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Chapter 2 Implementing the Common Core State Standards for Reading

Fisher, Douglas Solution Tree Press ePub


To what extent does your team understand the Reading standards: What is familiar? What is new? What may be challenging for students? What may be challenging for teachers?

Examine current texts being used in grades 3–5 and assess them quantitatively and qualitatively and for reader and task demands. Which ones work? Which ones should be used in another grade or eliminated all together?

How do grades 3–5 teachers at your school extend the foundational skills of reading that are taught in grades K–2?

Consuelo Martinez’s third-grade students are exploring the world around them without ever leaving their classroom. They have been reading If the World Were a Village: A Book About the World’s People (Smith, 2002) to understand the diverse makeup of the world’s cultures and to see their place within them. The book’s premise is that the descriptive statistics of the world’s population can be understood as an imaginary village of one hundred people. Ms. Martinez is using this informational text within the students’ mathematics class.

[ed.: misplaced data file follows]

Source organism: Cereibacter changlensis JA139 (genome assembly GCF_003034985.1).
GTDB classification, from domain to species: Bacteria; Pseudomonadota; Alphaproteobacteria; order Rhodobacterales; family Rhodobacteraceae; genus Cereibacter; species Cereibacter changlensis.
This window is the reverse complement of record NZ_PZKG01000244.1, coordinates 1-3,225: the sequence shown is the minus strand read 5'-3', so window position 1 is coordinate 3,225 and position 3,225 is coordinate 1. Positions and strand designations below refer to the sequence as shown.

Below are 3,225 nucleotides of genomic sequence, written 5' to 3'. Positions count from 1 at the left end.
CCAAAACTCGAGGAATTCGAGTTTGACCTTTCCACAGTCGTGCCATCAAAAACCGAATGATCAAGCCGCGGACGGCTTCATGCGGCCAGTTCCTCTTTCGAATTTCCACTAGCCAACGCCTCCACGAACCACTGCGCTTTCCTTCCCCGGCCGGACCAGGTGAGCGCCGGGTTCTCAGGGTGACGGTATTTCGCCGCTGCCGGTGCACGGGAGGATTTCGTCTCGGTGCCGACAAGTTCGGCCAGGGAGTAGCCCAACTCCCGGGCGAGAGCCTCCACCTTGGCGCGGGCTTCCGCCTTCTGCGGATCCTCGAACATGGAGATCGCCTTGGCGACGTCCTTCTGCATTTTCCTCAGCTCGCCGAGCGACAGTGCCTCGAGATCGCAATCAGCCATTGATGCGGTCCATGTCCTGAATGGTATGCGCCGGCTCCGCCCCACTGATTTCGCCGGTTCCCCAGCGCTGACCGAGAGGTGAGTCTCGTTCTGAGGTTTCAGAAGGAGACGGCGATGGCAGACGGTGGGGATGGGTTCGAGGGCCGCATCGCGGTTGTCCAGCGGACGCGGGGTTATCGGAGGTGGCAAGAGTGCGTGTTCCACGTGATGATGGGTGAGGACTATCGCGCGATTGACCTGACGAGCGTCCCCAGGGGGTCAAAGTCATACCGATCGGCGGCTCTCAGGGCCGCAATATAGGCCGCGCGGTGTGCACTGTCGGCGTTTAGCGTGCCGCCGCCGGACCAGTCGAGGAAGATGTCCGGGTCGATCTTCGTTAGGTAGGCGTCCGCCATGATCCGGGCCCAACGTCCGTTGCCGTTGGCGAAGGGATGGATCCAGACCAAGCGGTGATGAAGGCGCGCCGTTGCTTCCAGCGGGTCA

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Chapter 5: Five Steps to Changing Behavior

Ambrose Panico Solution Tree Press ePub

Chapter 5

Five Steps to Changing Behavior

He is the best sailor who can steer within fewest points of wind, and exact a motive power out of the greatest obstacles.

—Henry David Thoreau

Now that you understand the different kinds of intervention tools, this chapter will explain the five-step process for developing thoughtful, viable behavior change plans that incorporate those tools. This chapter also contains a collection of essential questions that serves as a useful resource for a problem-solving team engaged in developing behavior change plans. The questions provide thinking points and discussion prompts to help define the nonproductive behavior, secure the student’s input, determine the function of the behavior, and select the appropriate behavior change tools.

Overview of the Plan to Do Better Process


Step 1: Identify and describe the nonproductive behavior, including the behavior’s characteristics and context.